Home / Children & Youth Ministry / Youth ministry / Top tips for building a youth team
Share this page

Share an article by email

  • This field is for validation purposes and should be left unchanged.
/ 15 September 2015

Top tips for building a youth team

Volunteers' hands

As a youth leader at a few different churches and various missional contexts over the last ten years, I’ve seen various good and bad ways to raise teams. I’ve also picked up many great tips from other inspirational leaders. I’ve asked some of my present youth team to bang heads and think of our top tips (inherited and created) for raising your dream team in many different contexts.

1. All ages, all stages

There is no model youth leader in terms of looks, age, dress sense, sense of humour, personality etc. Just as all young people come in all shapes and sizes, so will your youth team. Just as you have extraverts and introverts in your youth group, you need extraverts and introverts in your youth team. The only rule needs to be to turn up and be able to chat to the youth. (These clearly aren’t the only rules, but we’ll start there…)

2. The personal approach

I’ve heard this said in various seminars and within a youth-work magazine recently but it really is true. Desperate pleas from the front of church on a Sunday rarely get anyone signed up, and if they do, they often get the wrong people signed up. It is almost without fail the personal approach that pays off in the long term. As a youth worker you should always have your youth hat on and be thinking whether someone you’re engaging with is right for one of your teams. I would then suggest you invite them for a coffee to chat about the different youth ministries, followed by you and them checking out one of the ministries they may be interested in, and then an agreement on both sides to pray, without pressure either way, and in the knowledge if it’s yes on both sides and yes from God, then you might proceed.We would suggest a minimum of a year’s commitment and a review after three months from both sides.

3. Set the expectations high

By having the conversation ahead of time, you’re able to set a realistic expectation of what is required of the prospective youth worker commitment-wise. If it’s not for them then that’s fine, there are plenty of ministries that involve less commitment, and that’s fine too, but young people need consistent youth leaders. From experience, the youth leader and young people will get the most out of it if they both show up week in week out.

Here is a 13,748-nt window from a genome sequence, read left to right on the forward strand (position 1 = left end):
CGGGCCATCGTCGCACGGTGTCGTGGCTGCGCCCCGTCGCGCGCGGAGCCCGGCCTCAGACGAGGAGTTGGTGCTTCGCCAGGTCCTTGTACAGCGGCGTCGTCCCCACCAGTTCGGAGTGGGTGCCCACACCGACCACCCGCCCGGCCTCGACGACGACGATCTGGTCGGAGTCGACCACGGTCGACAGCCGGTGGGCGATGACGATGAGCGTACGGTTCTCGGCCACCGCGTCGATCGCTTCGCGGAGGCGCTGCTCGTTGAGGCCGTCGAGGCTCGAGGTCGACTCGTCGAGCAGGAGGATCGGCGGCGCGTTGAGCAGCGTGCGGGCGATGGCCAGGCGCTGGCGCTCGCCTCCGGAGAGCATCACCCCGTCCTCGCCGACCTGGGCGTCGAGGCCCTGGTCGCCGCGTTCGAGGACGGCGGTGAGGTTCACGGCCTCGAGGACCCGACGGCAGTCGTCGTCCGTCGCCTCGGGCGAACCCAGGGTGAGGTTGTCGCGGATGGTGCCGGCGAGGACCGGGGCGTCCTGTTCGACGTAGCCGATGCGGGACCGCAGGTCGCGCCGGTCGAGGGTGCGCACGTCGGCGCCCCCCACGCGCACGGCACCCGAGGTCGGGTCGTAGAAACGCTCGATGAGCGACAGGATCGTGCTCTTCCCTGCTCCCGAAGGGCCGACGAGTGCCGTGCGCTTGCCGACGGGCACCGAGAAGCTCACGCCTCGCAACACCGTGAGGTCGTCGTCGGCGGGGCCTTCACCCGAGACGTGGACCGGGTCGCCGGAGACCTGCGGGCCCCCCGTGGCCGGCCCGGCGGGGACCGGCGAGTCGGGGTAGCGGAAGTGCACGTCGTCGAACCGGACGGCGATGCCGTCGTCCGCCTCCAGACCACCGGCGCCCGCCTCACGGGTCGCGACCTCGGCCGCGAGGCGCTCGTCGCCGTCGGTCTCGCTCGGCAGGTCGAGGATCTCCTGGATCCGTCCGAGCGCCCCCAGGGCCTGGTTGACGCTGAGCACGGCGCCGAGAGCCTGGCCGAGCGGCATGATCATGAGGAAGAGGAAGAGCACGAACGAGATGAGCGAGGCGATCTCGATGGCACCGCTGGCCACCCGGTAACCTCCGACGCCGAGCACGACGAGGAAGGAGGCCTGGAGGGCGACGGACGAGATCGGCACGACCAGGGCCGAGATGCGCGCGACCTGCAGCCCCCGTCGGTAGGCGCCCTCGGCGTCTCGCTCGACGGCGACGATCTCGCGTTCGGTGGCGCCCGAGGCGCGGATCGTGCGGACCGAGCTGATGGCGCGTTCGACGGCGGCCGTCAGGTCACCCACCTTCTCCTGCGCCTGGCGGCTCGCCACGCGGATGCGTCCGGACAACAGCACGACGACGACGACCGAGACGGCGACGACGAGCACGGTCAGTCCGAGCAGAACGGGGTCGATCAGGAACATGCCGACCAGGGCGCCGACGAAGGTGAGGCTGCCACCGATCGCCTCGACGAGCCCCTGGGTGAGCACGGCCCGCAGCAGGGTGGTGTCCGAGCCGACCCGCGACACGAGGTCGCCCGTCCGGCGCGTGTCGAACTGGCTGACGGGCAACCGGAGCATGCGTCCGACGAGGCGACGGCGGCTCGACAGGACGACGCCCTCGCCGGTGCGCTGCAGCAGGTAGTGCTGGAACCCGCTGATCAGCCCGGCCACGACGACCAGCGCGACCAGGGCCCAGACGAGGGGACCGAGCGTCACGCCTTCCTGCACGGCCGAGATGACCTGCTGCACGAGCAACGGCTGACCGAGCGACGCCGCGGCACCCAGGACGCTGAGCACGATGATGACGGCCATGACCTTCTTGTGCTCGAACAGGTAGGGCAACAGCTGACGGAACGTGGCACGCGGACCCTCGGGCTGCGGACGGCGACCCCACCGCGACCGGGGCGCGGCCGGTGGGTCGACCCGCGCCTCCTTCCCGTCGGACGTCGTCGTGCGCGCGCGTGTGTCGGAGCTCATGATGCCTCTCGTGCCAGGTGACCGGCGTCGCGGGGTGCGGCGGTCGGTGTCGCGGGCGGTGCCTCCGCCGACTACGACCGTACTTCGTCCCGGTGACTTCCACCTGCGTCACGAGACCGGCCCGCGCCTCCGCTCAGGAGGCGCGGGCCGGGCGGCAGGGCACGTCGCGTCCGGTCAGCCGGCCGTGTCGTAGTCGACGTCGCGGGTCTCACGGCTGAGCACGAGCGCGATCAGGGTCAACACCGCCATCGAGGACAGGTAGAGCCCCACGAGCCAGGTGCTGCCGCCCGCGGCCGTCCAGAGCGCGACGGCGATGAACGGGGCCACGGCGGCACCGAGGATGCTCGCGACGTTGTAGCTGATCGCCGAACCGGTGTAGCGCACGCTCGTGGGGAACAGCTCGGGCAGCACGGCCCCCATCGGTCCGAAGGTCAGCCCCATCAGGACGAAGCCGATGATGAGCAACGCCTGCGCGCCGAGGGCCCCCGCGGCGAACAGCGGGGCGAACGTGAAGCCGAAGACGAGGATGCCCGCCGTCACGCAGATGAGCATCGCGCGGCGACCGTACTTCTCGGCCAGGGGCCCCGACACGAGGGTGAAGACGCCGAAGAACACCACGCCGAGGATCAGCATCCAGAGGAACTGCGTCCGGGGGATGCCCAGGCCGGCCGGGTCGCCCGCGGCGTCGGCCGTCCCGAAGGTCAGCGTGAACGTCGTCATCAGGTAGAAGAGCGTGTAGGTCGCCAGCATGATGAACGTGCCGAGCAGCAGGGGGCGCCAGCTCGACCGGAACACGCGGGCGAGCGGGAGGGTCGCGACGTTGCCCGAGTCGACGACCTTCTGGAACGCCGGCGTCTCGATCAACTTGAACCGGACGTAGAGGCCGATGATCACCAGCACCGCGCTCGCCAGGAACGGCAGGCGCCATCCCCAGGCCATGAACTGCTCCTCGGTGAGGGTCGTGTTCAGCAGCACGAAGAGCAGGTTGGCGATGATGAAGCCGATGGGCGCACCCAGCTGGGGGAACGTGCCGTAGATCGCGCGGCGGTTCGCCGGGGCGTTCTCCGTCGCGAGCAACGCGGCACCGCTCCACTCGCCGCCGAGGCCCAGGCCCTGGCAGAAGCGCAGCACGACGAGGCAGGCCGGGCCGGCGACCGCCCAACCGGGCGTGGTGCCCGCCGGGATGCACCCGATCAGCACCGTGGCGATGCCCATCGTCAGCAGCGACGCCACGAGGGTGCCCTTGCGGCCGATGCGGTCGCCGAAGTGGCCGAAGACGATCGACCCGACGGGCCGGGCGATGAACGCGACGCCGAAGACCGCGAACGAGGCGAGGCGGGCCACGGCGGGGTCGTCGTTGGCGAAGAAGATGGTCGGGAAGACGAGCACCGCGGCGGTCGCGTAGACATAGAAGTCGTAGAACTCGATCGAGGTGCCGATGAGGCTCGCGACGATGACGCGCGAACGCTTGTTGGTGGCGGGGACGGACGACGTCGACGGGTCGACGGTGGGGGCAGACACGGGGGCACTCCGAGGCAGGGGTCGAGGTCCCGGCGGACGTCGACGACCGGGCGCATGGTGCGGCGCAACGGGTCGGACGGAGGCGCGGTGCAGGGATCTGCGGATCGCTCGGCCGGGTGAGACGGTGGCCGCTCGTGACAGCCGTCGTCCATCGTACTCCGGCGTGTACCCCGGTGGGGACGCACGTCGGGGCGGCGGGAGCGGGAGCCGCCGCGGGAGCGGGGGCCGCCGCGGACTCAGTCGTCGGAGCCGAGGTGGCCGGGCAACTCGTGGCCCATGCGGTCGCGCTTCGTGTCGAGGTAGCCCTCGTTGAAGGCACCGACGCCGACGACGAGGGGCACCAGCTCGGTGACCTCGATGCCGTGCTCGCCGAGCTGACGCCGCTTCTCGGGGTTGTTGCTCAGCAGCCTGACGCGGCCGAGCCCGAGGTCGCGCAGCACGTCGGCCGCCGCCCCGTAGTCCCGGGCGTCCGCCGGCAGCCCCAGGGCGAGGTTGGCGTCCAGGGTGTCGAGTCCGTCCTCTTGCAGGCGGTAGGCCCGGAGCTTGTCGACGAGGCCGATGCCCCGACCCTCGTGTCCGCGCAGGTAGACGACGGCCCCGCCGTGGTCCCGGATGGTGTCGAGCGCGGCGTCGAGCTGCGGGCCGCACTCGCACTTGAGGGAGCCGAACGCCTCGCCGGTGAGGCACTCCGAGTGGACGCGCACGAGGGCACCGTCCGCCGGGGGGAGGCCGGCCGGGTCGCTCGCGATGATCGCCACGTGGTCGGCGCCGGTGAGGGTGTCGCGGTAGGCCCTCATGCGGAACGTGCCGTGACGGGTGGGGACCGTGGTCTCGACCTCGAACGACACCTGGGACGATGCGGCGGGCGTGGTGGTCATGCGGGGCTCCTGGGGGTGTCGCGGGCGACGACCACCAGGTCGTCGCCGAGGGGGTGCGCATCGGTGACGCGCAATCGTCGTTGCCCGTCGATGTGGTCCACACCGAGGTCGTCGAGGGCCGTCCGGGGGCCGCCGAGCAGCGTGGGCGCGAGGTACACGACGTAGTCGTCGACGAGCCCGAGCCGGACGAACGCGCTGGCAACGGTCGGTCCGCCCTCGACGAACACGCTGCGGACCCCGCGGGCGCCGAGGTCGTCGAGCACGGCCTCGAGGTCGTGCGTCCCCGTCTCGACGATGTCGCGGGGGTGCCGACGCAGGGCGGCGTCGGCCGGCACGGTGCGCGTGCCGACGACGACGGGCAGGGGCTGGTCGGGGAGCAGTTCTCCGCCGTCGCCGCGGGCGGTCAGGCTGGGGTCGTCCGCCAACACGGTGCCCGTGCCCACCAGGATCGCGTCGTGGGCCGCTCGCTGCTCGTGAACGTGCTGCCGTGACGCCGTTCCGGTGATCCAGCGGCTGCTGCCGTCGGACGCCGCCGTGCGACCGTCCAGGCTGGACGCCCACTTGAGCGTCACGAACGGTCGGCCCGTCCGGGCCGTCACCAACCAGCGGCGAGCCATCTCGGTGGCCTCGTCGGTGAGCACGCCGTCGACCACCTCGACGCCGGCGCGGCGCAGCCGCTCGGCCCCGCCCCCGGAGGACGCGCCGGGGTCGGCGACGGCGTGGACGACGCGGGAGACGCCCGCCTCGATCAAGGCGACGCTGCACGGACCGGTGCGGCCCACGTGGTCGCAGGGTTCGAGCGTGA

4. Team hangout

Build a team with people you enjoy hanging out with and prioritise spending time with your team. If you invest time and effort into your team, good youth leaders tend to follow. I was once told a story from a friend (who now runs a big youth ministry) that when they started they’d get pizza and hang out every Thursday whether young people showed up or not, and either way they’d have a good time. If there’s good chemistry in your team, that’s a great start. However, as soon as the doors open for your youth ministry, make sure the youth leaders actually chat to the youth! It is far too easy for youth leaders to stand in a huddle and chat to each other. It’s all about the young people once they’re there in the room. And yes, you can go out two by two as leaders if speaking to a teenager is too daunting!

5. Share the knowledge

If you’re leading a youth ministry you’ll have previous knowledge in your head. Don’t presume your volunteers know what you know. Note things that youth leaders do or don’t do as you see them and feedback outside the session, never in front of the young people. Have regular meetings to chat and pray about your youth, and to support each other as a team. Try not to have these meetings in a church building. Homes and pubs are always good options! As are food and refreshments!

Different rules apply in different settings. These are our top five – we’d love to hear some of yours in return!

Ali Marshall and Beth Ellison are youth pastors at St Stephen’s Twickenham.


About Communications

The diocesan communications team provides support to the network of clergy, churches, parishes and other worshipping communities that comprises the Diocese of London, as well as to the staff teams of the London Diocesan Fund.

Read more from Communications

Back
to top